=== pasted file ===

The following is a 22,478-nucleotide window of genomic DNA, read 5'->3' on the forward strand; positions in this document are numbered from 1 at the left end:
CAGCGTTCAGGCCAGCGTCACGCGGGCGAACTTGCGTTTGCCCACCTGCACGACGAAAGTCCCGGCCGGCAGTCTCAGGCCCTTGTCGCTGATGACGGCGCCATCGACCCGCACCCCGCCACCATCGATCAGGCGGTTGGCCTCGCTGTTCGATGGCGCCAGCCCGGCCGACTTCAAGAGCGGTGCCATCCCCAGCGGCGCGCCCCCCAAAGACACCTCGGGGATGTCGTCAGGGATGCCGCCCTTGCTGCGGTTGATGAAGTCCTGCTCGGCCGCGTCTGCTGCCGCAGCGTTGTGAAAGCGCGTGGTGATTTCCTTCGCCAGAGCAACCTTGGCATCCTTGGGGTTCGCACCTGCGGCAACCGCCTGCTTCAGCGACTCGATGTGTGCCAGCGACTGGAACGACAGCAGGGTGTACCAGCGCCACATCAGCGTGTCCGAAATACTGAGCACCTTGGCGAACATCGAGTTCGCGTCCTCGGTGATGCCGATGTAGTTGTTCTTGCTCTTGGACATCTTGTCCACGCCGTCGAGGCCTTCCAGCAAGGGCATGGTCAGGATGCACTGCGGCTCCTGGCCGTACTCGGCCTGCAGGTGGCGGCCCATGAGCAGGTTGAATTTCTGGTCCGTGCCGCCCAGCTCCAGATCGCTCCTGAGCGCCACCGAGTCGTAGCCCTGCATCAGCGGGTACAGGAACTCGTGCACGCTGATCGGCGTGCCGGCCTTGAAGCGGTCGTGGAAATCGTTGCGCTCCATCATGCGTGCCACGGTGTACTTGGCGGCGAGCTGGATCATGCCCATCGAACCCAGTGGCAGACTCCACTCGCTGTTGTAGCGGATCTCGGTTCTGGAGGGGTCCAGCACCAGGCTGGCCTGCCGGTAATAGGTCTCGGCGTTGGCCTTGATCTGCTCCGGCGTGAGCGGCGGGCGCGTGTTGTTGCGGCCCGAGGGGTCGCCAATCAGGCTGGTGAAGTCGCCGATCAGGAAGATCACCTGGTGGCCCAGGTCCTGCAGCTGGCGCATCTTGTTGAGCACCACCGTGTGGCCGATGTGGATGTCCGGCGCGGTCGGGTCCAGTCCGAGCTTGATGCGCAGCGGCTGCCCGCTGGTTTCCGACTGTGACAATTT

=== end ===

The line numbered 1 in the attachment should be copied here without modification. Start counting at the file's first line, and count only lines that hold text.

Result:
The following is a 22,478-nucleotide window of genomic DNA, read 5'->3' on the forward strand; positions in this document are numbered from 1 at the left end: